Iron-Regulating Protein and New Insight into Breast Cancer’s Biology
Women with breast cancer may be able to avoid having to undergo invasive and toxic treatments, based on results from a new study by researchers at Wake Forest University Baptist Medical Center (WFUBMC). The results of the study found that testing for levels of ferroportin, the only known protein to eliminate iron from cells, in women with breast cancer may help predict the recurrence of cancer, and may help some women with high levels of the protein avoid invasive or toxic treatments such as chemotherapy. The study was funded by the National Institute of Diabetes and Digestive and Kidney Diseases of the National Institutes of Health and appeared in the online edition of Science Translational Medicine.
Senior author and colead investigator Frank M. Torti, MD, MPH, director of the Comprehensive Cancer Center at WFUBMC, noted that the level of ferroportin in breast cancer patients may help predict whether these patients will relapse and may also help guide therapies in the future.
The researchers looked at isolated human breast cancer cells and found that there was a significant reduction of ferroportin in the cancerous cells compared with that of normal breast cells. Next they looked to see whether the reduction in ferroportin in cancer cells directly contributed to the growth of the cancer or whether it was a consequence of the disease.
In human breast cancer tissues, the researchers found that ferroportin levels were lowest in the most aggressive areas of cancer, and they subsequently explored the databases of breast cancer patients.
Dr. Torti concluded, “Uniformly, we found that ferroportin levels were a strong predictor of the propensity for a woman’s breast cancer to recur.” The discovery increases the understanding of the basic biology of breast cancer and may eventually help in the treatment of the disease.
Study Shows Value of Oral and Topical Agents in Preventing Skin Cancer
Promising new research from the Skin Diseases Research Center, University of Alabama at Birmingham, was presented at the American Academy of Dermatology’s Summer Meeting 2010 in Chicago. It focused on the study of both oral and topical agents, including nonsteroidal anti-inflammatory drugs (NSAIDS), eflornithine, and certain natural antioxidants, to provide enhanced sun protection and prevent nonmelanoma skin cancers. Dermatologist Craig A. Elmets, MD, FAAD, chair of the department of dermatology and director of the Skin Diseases Research Center, presented his research on the use of medicine and diet to prevent skin cancer induced by ultraviolet rays.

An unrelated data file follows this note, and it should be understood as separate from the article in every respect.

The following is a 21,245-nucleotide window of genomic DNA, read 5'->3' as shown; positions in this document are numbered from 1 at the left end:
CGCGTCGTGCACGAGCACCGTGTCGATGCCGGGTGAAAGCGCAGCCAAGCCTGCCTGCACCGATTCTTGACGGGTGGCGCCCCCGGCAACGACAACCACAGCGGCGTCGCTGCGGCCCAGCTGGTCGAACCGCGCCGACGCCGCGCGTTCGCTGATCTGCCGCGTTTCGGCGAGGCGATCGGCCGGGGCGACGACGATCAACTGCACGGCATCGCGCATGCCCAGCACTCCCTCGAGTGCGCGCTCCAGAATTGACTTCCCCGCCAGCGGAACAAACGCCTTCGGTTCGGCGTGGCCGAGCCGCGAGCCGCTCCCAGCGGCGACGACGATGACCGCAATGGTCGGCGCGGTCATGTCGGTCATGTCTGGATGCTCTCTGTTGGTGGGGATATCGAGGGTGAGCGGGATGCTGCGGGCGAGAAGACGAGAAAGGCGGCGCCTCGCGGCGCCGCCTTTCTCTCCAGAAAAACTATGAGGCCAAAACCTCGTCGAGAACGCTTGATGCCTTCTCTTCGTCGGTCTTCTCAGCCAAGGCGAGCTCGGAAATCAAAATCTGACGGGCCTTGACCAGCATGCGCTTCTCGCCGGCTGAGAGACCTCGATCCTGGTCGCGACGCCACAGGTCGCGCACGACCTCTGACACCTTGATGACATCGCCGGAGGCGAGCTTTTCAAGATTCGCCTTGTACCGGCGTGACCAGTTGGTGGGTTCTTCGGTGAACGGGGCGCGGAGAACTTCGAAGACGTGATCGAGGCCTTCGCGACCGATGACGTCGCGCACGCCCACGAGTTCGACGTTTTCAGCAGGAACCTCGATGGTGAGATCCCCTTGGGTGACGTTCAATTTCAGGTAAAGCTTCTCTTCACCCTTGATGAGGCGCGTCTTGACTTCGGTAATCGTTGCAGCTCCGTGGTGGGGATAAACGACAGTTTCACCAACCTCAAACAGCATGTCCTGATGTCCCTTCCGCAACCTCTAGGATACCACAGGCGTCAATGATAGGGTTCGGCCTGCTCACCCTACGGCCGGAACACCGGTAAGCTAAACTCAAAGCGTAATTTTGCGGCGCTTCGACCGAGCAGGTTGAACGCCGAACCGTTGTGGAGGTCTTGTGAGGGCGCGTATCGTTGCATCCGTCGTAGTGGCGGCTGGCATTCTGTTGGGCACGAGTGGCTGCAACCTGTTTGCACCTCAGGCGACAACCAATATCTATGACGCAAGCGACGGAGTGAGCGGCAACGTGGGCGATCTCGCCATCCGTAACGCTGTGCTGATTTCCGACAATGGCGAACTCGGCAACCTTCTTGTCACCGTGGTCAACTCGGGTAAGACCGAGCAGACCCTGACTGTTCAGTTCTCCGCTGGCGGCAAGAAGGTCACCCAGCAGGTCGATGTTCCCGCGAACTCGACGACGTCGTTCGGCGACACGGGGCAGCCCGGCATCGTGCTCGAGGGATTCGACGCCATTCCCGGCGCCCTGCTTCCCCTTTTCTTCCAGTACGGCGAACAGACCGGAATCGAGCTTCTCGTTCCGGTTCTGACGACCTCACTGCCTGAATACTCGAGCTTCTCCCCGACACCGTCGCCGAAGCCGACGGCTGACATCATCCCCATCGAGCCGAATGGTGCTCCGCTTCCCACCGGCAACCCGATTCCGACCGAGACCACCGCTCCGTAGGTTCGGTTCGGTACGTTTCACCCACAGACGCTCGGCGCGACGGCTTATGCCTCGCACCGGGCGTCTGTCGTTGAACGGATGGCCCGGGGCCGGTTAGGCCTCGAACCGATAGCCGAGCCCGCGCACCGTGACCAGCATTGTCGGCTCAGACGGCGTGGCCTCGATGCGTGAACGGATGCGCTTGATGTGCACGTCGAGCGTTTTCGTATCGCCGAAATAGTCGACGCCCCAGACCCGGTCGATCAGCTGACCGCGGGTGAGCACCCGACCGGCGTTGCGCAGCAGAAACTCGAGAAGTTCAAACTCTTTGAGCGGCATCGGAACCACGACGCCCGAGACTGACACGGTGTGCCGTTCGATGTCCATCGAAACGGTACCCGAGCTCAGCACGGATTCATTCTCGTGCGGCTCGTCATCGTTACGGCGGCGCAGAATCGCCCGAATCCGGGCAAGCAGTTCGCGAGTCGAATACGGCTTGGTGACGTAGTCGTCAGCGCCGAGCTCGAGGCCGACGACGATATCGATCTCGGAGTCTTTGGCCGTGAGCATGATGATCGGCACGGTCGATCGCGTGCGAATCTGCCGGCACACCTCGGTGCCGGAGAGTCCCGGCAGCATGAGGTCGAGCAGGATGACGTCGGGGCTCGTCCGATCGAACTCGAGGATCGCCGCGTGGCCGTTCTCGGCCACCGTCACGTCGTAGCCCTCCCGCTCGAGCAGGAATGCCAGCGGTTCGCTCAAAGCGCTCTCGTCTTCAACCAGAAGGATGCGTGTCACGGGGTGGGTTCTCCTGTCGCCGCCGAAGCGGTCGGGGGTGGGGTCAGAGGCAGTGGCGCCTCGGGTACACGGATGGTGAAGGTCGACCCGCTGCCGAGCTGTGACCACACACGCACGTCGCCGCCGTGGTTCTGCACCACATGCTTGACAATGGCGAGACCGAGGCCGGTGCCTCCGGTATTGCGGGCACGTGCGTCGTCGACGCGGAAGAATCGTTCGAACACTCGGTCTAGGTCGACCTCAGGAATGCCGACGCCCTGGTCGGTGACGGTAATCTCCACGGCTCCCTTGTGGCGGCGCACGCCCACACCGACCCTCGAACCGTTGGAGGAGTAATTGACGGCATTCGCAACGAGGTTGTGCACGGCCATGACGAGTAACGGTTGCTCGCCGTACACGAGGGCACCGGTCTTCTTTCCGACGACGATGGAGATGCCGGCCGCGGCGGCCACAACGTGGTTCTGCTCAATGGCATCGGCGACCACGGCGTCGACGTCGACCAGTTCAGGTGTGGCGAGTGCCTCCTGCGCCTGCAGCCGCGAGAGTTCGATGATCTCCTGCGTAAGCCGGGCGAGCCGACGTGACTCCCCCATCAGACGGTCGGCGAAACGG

One NSAID (celecobix), used primarily to treat inflammation associated with arthritis, was found to be an effective chemopreventive agent in patients with basal cell nevus syndrome. “This is encouraging,” said Dr. Elmets, “particularly if this can eventually be applied to basal cell skin cancer in the general population.”
Eflornithine was another drug shown to have beneficial effects in preventing basal cell carcinoma, according to the report; it is a topical and injectable formulation currently used for treatment of excessive hair growth. Additionally, several natural antioxidants are being studied for their chemopreventive properties. These include antioxidant polyphenols in green tea, grape seed extracts, and pomegranates. Dr. Elmet concluded that further studies would help scientists better understand how to effectively incorporate these new agents into practice.
Fast Fact: According to the American Cancer Society, approximately 8480 new cases of testicular cancer will be diagnosed in the United States in 2010.
Oral Cancer Probe Aids Surgery
Approximately 43,000 Americans are diagnosed with tumors of the mouth, pharynx, and larynx annually. Researchers have developed a new laser probe, similar to one created for use with brain tumors, to uncover these cancers during surgery, so that surgeons can see the tissues as they are operating. The fiberoptic probe has been developed by Laura Marcu, PhD, professor of biochemical engineering at UC Davis and Gregory Farwell, MD, of the department of otolaryngology at the UC Davis Cancer Center. The device has been used successfully in a pilot study with 9 cancer patients during surgery.
The probe detects and analyzes fluorescent light emitted by the patient’s tissues in a process called “time-resolved fluorescence spectroscopy” and provides information about the types of molecules that are present. The oral cancer study will be published in an upcoming issue of Otolaryngology-Head and Neck Surgery, and the pilot study was funded in part by the Cancer Center and the Clinical and Translational Science Center at the UC Davis School of Medicine and the UC Davis Center for Biophotonics Science and Technology.